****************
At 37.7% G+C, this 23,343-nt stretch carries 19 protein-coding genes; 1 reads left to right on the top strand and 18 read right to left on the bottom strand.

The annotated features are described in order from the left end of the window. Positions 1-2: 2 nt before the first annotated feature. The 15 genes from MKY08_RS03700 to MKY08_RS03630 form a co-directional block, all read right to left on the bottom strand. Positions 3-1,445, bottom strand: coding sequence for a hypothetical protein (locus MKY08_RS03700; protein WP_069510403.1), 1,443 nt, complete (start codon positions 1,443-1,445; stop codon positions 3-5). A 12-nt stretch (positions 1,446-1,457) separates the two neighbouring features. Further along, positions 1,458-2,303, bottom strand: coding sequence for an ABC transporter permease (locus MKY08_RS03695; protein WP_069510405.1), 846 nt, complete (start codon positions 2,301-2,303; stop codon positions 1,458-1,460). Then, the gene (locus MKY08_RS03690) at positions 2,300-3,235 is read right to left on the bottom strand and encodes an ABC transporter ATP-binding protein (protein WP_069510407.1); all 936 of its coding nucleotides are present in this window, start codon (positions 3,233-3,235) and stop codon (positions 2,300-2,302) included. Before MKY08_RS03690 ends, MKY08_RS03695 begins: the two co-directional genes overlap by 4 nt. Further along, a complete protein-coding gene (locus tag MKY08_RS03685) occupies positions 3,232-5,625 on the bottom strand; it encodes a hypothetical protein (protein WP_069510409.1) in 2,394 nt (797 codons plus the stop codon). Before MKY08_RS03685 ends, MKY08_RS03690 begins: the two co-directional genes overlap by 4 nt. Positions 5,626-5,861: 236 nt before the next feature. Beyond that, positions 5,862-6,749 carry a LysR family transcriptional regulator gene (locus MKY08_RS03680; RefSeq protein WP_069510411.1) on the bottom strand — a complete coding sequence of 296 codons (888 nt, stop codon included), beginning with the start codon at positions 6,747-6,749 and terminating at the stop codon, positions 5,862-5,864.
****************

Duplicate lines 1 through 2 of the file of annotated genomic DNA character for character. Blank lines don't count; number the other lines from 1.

At 37.7% G+C, this 23,343-nt stretch carries 19 protein-coding genes; 1 reads left to right on the top strand and 18 read right to left on the bottom strand.

The annotated features are described in order from the left end of the window. Positions 1-2: 2 nt before the first annotated feature. The 15 genes from MKY08_RS03700 to MKY08_RS03630 form a co-directional block, all read right to left on the bottom strand. Positions 3-1,445, bottom strand: coding sequence for a hypothetical protein (locus MKY08_RS03700; protein WP_069510403.1), 1,443 nt, complete (start codon positions 1,443-1,445; stop codon positions 3-5). A 12-nt stretch (positions 1,446-1,457) separates the two neighbouring features. Further along, positions 1,458-2,303, bottom strand: coding sequence for an ABC transporter permease (locus MKY08_RS03695; protein WP_069510405.1), 846 nt, complete (start codon positions 2,301-2,303; stop codon positions 1,458-1,460). Then, the gene (locus MKY08_RS03690) at positions 2,300-3,235 is read right to left on the bottom strand and encodes an ABC transporter ATP-binding protein (protein WP_069510407.1); all 936 of its coding nucleotides are present in this window, start codon (positions 3,233-3,235) and stop codon (positions 2,300-2,302) included. Before MKY08_RS03690 ends, MKY08_RS03695 begins: the two co-directional genes overlap by 4 nt. Further along, a complete protein-coding gene (locus tag MKY08_RS03685) occupies positions 3,232-5,625 on the bottom strand; it encodes a hypothetical protein (protein WP_069510409.1) in 2,394 nt (797 codons plus the stop codon). Before MKY08_RS03685 ends, MKY08_RS03690 begins: the two co-directional genes overlap by 4 nt. Positions 5,626-5,861: 236 nt before the next feature. Beyond that, positions 5,862-6,749 carry a LysR family transcriptional regulator gene (locus MKY08_RS03680; RefSeq protein WP_069510411.1) on the bottom strand — a complete coding sequence of 296 codons (888 nt, stop codon included), beginning with the start codon at positions 6,747-6,749 and terminating at the stop codon, positions 5,862-5,864.